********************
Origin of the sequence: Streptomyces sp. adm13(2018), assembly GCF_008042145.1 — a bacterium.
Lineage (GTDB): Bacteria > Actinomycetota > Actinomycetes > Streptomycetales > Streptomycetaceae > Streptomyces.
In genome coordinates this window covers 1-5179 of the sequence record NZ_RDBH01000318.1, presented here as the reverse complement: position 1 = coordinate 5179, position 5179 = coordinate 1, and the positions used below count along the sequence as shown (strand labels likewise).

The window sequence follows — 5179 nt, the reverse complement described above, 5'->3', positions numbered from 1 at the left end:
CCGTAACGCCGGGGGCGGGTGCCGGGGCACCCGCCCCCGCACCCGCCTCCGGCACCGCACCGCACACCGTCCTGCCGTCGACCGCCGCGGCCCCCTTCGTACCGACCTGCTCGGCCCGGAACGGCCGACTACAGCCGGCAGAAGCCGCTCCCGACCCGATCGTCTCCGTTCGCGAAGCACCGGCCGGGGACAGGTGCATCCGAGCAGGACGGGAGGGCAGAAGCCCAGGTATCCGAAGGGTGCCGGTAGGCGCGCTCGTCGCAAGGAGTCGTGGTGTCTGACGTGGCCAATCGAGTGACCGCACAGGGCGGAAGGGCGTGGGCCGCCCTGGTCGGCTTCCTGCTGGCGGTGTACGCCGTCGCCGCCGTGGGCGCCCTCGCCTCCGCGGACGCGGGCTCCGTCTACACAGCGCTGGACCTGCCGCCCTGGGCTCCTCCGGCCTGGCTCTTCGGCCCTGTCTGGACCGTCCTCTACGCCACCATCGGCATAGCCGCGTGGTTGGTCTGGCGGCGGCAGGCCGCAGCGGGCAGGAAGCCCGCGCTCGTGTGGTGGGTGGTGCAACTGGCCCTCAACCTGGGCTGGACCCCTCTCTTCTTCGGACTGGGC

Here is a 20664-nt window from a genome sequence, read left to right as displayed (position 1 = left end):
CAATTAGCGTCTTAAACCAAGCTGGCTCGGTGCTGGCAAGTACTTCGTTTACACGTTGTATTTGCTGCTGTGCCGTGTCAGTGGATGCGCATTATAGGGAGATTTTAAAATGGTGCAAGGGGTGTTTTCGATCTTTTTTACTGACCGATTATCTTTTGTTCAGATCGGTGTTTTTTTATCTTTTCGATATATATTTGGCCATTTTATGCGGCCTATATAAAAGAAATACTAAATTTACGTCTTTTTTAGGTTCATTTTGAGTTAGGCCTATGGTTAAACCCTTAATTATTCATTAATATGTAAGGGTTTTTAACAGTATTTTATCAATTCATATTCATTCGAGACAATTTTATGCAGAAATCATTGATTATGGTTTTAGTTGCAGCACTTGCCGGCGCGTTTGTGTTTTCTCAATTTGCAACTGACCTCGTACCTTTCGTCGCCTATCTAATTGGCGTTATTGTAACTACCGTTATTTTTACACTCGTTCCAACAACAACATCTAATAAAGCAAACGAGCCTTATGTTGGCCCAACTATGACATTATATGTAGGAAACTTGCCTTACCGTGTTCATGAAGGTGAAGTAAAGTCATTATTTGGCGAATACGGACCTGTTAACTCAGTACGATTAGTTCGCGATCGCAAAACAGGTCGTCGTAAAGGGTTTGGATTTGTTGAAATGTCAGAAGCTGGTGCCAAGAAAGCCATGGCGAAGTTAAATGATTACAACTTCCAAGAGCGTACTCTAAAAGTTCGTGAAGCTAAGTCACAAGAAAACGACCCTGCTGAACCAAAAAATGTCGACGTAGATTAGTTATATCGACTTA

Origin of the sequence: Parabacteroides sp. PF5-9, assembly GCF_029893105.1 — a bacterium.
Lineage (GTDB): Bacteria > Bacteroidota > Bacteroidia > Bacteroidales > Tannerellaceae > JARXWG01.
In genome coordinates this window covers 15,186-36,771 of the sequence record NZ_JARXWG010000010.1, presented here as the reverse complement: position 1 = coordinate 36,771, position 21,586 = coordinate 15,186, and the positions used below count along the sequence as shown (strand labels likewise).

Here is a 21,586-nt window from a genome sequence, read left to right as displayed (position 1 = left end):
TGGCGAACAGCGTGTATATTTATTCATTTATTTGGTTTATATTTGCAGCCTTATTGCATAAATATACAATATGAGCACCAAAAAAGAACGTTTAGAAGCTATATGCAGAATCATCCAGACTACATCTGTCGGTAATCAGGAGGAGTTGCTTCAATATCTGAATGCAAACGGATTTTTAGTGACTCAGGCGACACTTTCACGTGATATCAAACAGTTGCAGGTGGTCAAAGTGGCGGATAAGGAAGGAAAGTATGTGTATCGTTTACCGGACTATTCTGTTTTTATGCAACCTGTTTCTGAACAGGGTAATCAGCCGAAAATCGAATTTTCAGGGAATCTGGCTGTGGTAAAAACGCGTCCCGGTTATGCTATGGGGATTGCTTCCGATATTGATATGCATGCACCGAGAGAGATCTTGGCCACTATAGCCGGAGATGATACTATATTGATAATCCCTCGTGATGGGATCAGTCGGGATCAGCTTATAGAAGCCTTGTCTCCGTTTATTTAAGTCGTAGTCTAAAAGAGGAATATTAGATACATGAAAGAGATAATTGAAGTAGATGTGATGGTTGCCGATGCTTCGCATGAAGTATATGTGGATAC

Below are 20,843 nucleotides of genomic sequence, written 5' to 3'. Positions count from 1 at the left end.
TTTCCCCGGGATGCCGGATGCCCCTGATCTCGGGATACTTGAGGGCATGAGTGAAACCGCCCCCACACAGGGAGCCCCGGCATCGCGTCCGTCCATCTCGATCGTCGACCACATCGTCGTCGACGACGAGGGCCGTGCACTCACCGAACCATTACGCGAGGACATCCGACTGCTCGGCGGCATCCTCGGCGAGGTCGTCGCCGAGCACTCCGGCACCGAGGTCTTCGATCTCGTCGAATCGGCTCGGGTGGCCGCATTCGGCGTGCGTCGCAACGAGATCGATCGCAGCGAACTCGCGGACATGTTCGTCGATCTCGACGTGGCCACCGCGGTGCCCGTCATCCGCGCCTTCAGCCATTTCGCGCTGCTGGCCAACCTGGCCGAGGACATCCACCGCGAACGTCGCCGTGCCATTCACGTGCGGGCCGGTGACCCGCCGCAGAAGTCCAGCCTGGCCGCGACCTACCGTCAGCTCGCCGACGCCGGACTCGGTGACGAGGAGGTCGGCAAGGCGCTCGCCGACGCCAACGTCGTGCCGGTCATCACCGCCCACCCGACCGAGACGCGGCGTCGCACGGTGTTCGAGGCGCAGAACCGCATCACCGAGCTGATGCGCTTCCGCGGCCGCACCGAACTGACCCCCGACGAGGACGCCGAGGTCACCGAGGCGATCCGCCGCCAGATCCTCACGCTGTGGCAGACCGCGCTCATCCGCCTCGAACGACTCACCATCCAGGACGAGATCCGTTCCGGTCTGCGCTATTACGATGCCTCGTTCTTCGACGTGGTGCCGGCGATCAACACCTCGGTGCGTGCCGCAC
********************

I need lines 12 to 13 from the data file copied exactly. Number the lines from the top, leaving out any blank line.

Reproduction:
TGGCGAACAGCGTGTATATTTATTCATTTATTTGGTTTATATTTGCAGCCTTATTGCATAAATATACAATATGAGCACCAAAAAAGAACGTTTAGAAGCTATATGCAGAATCATCCAGACTACATCTGTCGGTAATCAGGAGGAGTTGCTTCAATATCTGAATGCAAACGGATTTTTAGTGACTCAGGCGACACTTTCACGTGATATCAAACAGTTGCAGGTGGTCAAAGTGGCGGATAAGGAAGGAAAGTATGTGTATCGTTTACCGGACTATTCTGTTTTTATGCAACCTGTTTCTGAACAGGGTAATCAGCCGAAAATCGAATTTTCAGGGAATCTGGCTGTGGTAAAAACGCGTCCCGGTTATGCTATGGGGATTGCTTCCGATATTGATATGCATGCACCGAGAGAGATCTTGGCCACTATAGCCGGAGATGATACTATATTGATAATCCCTCGTGATGGGATCAGTCGGGATCAGCTTATAGAAGCCTTGTCTCCGTTTATTTAAGTCGTAGTCTAAAAGAGGAATATTAGATACATGAAAGAGATAATTGAAGTAGATGTGATGGTTGCCGATGCTTCGCATGAAGTATATGTGGATAC

Below are 20,843 nucleotides of genomic sequence, written 5' to 3'. Positions count from 1 at the left end.